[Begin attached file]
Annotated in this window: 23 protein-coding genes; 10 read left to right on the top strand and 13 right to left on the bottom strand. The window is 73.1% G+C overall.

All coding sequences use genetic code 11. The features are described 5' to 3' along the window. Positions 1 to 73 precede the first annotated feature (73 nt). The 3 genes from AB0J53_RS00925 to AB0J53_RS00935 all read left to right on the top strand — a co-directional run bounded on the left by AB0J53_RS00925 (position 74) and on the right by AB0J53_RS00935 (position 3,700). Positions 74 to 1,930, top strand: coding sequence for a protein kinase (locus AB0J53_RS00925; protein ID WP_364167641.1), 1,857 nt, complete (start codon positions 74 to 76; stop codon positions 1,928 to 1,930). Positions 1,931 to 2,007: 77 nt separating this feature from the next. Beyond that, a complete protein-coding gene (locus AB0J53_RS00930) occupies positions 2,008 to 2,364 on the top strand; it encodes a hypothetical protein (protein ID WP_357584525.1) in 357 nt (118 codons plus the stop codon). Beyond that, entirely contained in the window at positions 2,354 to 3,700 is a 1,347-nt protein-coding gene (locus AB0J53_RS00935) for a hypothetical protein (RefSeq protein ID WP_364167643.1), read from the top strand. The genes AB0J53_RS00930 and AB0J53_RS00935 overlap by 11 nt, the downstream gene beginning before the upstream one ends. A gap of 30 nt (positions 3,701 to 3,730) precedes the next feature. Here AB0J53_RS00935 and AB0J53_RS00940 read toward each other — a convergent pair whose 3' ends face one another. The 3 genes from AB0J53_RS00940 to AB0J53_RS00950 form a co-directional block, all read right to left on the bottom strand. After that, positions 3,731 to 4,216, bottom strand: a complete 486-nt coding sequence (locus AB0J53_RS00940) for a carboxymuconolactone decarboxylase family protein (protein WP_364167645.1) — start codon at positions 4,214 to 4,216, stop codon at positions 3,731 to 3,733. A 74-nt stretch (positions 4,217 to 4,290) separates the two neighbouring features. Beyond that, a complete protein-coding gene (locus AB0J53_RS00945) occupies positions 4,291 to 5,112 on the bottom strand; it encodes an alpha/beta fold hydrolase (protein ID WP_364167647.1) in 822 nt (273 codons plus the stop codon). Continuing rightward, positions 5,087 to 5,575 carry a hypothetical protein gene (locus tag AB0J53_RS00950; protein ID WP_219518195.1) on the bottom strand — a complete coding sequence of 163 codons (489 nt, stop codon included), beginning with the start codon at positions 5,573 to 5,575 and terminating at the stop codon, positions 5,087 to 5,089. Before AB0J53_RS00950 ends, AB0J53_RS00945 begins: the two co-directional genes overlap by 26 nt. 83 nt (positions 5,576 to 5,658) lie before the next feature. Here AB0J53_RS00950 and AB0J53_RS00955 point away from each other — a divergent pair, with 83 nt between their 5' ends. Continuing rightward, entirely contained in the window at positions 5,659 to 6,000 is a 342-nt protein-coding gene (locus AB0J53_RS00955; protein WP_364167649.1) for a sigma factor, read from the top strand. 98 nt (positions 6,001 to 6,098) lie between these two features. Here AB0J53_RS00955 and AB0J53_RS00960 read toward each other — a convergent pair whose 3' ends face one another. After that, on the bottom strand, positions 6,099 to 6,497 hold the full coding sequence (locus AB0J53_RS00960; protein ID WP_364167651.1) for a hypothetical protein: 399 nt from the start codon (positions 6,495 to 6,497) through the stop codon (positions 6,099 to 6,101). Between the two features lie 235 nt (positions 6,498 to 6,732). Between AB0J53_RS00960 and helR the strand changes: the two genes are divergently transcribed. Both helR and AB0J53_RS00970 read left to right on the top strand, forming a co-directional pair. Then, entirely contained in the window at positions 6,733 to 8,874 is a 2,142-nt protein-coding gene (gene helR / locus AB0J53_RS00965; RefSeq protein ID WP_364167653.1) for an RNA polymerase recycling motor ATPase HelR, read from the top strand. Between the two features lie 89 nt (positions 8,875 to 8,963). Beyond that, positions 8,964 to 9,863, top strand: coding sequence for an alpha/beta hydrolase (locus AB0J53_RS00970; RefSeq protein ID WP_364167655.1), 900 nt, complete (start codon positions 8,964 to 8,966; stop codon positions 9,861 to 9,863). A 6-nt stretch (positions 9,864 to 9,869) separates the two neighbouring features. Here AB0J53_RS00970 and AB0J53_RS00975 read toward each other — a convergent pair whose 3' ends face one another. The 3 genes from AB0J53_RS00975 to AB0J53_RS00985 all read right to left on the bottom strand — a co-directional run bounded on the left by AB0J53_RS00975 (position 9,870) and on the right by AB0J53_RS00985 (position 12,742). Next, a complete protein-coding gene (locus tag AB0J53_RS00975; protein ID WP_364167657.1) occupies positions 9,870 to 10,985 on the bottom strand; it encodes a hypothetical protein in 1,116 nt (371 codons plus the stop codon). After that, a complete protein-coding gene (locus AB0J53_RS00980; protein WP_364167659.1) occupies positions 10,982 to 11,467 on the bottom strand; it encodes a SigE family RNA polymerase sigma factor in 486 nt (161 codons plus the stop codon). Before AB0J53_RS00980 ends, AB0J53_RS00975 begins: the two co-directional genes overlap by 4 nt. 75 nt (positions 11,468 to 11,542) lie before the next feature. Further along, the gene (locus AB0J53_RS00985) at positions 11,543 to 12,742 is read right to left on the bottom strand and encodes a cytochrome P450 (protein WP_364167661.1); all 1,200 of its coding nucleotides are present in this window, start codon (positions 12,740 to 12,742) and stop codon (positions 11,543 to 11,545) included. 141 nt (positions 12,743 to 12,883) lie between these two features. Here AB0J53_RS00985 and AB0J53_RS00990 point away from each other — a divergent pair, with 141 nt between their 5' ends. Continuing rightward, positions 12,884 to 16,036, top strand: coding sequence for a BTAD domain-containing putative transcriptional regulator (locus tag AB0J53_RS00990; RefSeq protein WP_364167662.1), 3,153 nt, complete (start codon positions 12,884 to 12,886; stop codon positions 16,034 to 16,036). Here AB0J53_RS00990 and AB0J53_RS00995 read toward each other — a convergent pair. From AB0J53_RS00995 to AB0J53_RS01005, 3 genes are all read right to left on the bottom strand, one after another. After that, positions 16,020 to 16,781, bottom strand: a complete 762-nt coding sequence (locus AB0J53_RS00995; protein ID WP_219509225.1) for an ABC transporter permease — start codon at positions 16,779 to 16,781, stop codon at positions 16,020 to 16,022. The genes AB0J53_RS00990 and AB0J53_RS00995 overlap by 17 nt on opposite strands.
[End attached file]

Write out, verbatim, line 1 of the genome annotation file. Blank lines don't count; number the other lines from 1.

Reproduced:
Annotated in this window: 23 protein-coding genes; 10 read left to right on the top strand and 13 right to left on the bottom strand. The window is 73.1% G+C overall.